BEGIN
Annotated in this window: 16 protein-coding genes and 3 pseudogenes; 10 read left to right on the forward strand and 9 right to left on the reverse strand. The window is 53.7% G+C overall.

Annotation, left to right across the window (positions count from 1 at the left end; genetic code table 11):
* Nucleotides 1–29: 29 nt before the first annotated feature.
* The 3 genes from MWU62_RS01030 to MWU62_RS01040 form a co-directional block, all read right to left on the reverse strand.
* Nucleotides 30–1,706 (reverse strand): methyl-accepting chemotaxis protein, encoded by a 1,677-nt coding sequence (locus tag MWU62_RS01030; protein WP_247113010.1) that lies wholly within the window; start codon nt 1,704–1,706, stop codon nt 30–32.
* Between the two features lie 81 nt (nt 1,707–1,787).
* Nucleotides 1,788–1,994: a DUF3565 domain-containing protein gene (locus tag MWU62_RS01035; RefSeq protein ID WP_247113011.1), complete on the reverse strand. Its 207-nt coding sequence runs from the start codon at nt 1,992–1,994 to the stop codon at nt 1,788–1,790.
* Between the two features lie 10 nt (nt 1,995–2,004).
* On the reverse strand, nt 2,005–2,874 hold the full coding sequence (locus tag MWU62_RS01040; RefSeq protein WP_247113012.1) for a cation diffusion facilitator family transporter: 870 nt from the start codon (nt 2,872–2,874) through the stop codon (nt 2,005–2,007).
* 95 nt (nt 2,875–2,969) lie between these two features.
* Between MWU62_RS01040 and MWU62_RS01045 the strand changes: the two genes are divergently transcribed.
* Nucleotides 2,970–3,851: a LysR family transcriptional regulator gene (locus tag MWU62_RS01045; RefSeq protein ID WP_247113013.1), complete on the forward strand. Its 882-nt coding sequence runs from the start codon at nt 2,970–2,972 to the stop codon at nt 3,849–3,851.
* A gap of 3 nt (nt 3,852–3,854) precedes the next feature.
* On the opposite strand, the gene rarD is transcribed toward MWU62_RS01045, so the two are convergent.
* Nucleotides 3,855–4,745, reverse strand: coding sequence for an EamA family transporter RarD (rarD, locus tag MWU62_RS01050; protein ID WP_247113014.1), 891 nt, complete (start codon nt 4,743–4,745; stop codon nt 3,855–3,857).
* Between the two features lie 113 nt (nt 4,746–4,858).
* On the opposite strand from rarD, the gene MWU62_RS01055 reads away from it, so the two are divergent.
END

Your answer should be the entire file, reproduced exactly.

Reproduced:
Annotated in this window: 16 protein-coding genes and 3 pseudogenes; 10 read left to right on the forward strand and 9 right to left on the reverse strand. The window is 53.7% G+C overall.

Annotation, left to right across the window (positions count from 1 at the left end; genetic code table 11):
* Nucleotides 1–29: 29 nt before the first annotated feature.
* The 3 genes from MWU62_RS01030 to MWU62_RS01040 form a co-directional block, all read right to left on the reverse strand.
* Nucleotides 30–1,706 (reverse strand): methyl-accepting chemotaxis protein, encoded by a 1,677-nt coding sequence (locus tag MWU62_RS01030; protein WP_247113010.1) that lies wholly within the window; start codon nt 1,704–1,706, stop codon nt 30–32.
* Between the two features lie 81 nt (nt 1,707–1,787).
* Nucleotides 1,788–1,994: a DUF3565 domain-containing protein gene (locus tag MWU62_RS01035; RefSeq protein ID WP_247113011.1), complete on the reverse strand. Its 207-nt coding sequence runs from the start codon at nt 1,992–1,994 to the stop codon at nt 1,788–1,790.
* Between the two features lie 10 nt (nt 1,995–2,004).
* On the reverse strand, nt 2,005–2,874 hold the full coding sequence (locus tag MWU62_RS01040; RefSeq protein WP_247113012.1) for a cation diffusion facilitator family transporter: 870 nt from the start codon (nt 2,872–2,874) through the stop codon (nt 2,005–2,007).
* 95 nt (nt 2,875–2,969) lie between these two features.
* Between MWU62_RS01040 and MWU62_RS01045 the strand changes: the two genes are divergently transcribed.
* Nucleotides 2,970–3,851: a LysR family transcriptional regulator gene (locus tag MWU62_RS01045; RefSeq protein ID WP_247113013.1), complete on the forward strand. Its 882-nt coding sequence runs from the start codon at nt 2,970–2,972 to the stop codon at nt 3,849–3,851.
* A gap of 3 nt (nt 3,852–3,854) precedes the next feature.
* On the opposite strand, the gene rarD is transcribed toward MWU62_RS01045, so the two are convergent.
* Nucleotides 3,855–4,745, reverse strand: coding sequence for an EamA family transporter RarD (rarD, locus tag MWU62_RS01050; protein ID WP_247113014.1), 891 nt, complete (start codon nt 4,743–4,745; stop codon nt 3,855–3,857).
* Between the two features lie 113 nt (nt 4,746–4,858).
* On the opposite strand from rarD, the gene MWU62_RS01055 reads away from it, so the two are divergent.